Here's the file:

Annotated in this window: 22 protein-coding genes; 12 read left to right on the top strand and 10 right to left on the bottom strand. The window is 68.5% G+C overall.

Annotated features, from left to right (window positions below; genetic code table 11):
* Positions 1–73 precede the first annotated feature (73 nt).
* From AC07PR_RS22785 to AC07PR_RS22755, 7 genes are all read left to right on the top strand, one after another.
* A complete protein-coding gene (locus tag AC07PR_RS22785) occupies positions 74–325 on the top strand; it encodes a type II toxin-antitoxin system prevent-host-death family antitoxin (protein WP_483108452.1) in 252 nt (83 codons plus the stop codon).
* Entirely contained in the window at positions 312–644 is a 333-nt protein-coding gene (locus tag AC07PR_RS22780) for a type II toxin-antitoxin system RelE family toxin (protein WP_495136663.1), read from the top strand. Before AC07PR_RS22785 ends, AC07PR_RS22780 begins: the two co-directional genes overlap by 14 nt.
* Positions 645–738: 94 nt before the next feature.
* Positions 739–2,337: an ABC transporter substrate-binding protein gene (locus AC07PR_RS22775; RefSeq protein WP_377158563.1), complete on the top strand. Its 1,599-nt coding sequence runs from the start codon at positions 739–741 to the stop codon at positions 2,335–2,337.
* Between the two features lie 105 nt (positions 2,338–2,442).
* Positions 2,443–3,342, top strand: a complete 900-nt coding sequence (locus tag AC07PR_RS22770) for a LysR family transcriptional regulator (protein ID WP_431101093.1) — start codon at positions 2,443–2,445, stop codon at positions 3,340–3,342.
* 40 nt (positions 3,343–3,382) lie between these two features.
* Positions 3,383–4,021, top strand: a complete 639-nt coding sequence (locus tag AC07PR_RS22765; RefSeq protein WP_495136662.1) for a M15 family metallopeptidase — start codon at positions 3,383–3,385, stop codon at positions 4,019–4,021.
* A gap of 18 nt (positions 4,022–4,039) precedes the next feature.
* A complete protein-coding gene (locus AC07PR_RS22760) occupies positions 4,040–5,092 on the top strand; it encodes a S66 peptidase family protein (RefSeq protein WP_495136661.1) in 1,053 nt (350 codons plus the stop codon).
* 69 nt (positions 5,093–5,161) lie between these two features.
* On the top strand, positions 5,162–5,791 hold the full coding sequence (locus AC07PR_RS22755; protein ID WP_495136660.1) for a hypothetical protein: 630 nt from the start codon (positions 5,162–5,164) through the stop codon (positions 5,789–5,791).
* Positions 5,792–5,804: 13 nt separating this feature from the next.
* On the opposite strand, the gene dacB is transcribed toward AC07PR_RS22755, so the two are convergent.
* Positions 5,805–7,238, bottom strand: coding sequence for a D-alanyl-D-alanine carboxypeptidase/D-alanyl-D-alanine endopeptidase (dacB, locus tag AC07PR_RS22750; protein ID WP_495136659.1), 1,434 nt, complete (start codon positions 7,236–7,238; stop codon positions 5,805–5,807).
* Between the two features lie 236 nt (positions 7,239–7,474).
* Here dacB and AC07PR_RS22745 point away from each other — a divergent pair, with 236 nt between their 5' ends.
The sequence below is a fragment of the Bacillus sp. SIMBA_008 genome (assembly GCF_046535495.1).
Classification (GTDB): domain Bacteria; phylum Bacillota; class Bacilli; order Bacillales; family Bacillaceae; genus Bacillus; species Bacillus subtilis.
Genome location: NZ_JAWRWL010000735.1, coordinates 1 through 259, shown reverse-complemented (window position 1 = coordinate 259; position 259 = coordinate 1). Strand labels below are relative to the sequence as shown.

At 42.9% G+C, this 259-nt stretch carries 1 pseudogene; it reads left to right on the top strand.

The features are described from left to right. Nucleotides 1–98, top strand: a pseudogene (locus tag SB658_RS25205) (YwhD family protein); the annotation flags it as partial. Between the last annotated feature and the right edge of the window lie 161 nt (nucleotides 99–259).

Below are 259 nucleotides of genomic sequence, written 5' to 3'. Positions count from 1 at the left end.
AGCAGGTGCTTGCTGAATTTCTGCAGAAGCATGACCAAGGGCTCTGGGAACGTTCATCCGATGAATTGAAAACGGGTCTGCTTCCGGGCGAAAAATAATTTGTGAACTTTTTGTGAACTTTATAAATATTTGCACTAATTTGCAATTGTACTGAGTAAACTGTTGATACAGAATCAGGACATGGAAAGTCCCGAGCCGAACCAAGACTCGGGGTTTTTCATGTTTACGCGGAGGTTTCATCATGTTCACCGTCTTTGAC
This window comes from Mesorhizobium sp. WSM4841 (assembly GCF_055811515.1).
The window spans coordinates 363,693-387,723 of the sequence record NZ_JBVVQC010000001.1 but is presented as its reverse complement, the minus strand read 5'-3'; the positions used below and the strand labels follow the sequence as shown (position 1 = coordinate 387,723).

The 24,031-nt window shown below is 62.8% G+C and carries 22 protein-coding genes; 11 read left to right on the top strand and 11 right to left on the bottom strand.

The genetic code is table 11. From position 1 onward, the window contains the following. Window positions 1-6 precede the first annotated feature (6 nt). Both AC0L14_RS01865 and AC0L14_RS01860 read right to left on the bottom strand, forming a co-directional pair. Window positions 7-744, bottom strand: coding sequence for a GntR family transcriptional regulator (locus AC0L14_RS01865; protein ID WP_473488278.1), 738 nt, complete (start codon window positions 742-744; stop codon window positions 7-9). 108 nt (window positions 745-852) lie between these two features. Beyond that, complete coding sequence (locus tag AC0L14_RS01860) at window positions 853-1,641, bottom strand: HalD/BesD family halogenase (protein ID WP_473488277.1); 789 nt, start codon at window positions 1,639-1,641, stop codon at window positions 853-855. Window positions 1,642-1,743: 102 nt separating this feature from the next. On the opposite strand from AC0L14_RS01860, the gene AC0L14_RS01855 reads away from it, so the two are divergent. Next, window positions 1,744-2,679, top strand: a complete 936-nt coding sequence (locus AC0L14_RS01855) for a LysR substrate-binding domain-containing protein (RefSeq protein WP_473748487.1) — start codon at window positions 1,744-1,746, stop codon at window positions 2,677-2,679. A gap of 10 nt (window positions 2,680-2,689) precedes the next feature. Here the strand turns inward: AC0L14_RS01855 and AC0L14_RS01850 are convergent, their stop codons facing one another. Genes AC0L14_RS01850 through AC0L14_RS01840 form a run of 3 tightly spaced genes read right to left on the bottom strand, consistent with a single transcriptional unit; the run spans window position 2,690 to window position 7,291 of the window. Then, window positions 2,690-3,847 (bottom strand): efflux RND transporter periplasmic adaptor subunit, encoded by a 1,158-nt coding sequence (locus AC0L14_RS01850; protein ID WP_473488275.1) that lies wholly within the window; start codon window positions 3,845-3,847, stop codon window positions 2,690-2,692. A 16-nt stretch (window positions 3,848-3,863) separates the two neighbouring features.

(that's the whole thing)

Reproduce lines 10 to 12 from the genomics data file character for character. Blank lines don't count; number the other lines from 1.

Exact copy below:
* Positions 2,443–3,342, top strand: a complete 900-nt coding sequence (locus tag AC07PR_RS22770) for a LysR family transcriptional regulator (protein ID WP_431101093.1) — start codon at positions 2,443–2,445, stop codon at positions 3,340–3,342.
* 40 nt (positions 3,343–3,382) lie between these two features.
* Positions 3,383–4,021, top strand: a complete 639-nt coding sequence (locus tag AC07PR_RS22765; RefSeq protein WP_495136662.1) for a M15 family metallopeptidase — start codon at positions 3,383–3,385, stop codon at positions 4,019–4,021.